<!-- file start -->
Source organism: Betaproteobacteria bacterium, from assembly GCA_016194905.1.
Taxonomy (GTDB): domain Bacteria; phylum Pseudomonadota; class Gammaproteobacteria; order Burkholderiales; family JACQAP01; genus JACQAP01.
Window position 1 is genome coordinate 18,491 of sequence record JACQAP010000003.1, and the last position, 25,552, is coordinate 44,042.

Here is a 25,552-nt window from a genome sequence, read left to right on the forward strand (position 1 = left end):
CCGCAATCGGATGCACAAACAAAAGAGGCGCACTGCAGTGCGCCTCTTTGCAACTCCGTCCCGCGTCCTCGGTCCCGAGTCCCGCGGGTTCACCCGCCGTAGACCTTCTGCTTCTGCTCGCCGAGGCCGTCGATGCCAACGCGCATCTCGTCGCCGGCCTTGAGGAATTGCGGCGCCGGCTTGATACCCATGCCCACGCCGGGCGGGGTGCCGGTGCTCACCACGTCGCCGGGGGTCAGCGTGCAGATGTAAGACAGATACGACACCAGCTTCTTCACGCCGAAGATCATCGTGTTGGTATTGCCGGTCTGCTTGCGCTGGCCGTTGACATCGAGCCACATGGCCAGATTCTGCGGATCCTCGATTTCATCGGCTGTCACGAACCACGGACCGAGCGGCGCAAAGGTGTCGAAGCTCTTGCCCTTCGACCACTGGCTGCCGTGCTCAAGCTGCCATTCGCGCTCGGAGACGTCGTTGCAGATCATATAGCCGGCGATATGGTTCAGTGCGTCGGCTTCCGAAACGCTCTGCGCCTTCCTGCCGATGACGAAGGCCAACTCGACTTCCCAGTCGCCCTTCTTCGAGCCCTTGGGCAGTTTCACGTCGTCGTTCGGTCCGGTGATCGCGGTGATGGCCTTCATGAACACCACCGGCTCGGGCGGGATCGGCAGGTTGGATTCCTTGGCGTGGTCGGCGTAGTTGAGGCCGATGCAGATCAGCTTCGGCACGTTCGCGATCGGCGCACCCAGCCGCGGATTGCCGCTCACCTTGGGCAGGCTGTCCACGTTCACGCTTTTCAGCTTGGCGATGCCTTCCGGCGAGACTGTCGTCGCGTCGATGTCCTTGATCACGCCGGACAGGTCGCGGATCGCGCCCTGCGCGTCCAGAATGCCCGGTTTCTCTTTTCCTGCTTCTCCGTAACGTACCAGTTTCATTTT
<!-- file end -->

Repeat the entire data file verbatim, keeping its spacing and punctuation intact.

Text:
Source organism: Betaproteobacteria bacterium, from assembly GCA_016194905.1.
Taxonomy (GTDB): domain Bacteria; phylum Pseudomonadota; class Gammaproteobacteria; order Burkholderiales; family JACQAP01; genus JACQAP01.
Window position 1 is genome coordinate 18,491 of sequence record JACQAP010000003.1, and the last position, 25,552, is coordinate 44,042.

Here is a 25,552-nt window from a genome sequence, read left to right on the forward strand (position 1 = left end):
CCGCAATCGGATGCACAAACAAAAGAGGCGCACTGCAGTGCGCCTCTTTGCAACTCCGTCCCGCGTCCTCGGTCCCGAGTCCCGCGGGTTCACCCGCCGTAGACCTTCTGCTTCTGCTCGCCGAGGCCGTCGATGCCAACGCGCATCTCGTCGCCGGCCTTGAGGAATTGCGGCGCCGGCTTGATACCCATGCCCACGCCGGGCGGGGTGCCGGTGCTCACCACGTCGCCGGGGGTCAGCGTGCAGATGTAAGACAGATACGACACCAGCTTCTTCACGCCGAAGATCATCGTGTTGGTATTGCCGGTCTGCTTGCGCTGGCCGTTGACATCGAGCCACATGGCCAGATTCTGCGGATCCTCGATTTCATCGGCTGTCACGAACCACGGACCGAGCGGCGCAAAGGTGTCGAAGCTCTTGCCCTTCGACCACTGGCTGCCGTGCTCAAGCTGCCATTCGCGCTCGGAGACGTCGTTGCAGATCATATAGCCGGCGATATGGTTCAGTGCGTCGGCTTCCGAAACGCTCTGCGCCTTCCTGCCGATGACGAAGGCCAACTCGACTTCCCAGTCGCCCTTCTTCGAGCCCTTGGGCAGTTTCACGTCGTCGTTCGGTCCGGTGATCGCGGTGATGGCCTTCATGAACACCACCGGCTCGGGCGGGATCGGCAGGTTGGATTCCTTGGCGTGGTCGGCGTAGTTGAGGCCGATGCAGATCAGCTTCGGCACGTTCGCGATCGGCGCACCCAGCCGCGGATTGCCGCTCACCTTGGGCAGGCTGTCCACGTTCACGCTTTTCAGCTTGGCGATGCCTTCCGGCGAGACTGTCGTCGCGTCGATGTCCTTGATCACGCCGGACAGGTCGCGGATCGCGCCCTGCGCGTCCAGAATGCCCGGTTTCTCTTTTCCTGCTTCTCCGTAACGTACCAGTTTCATTTT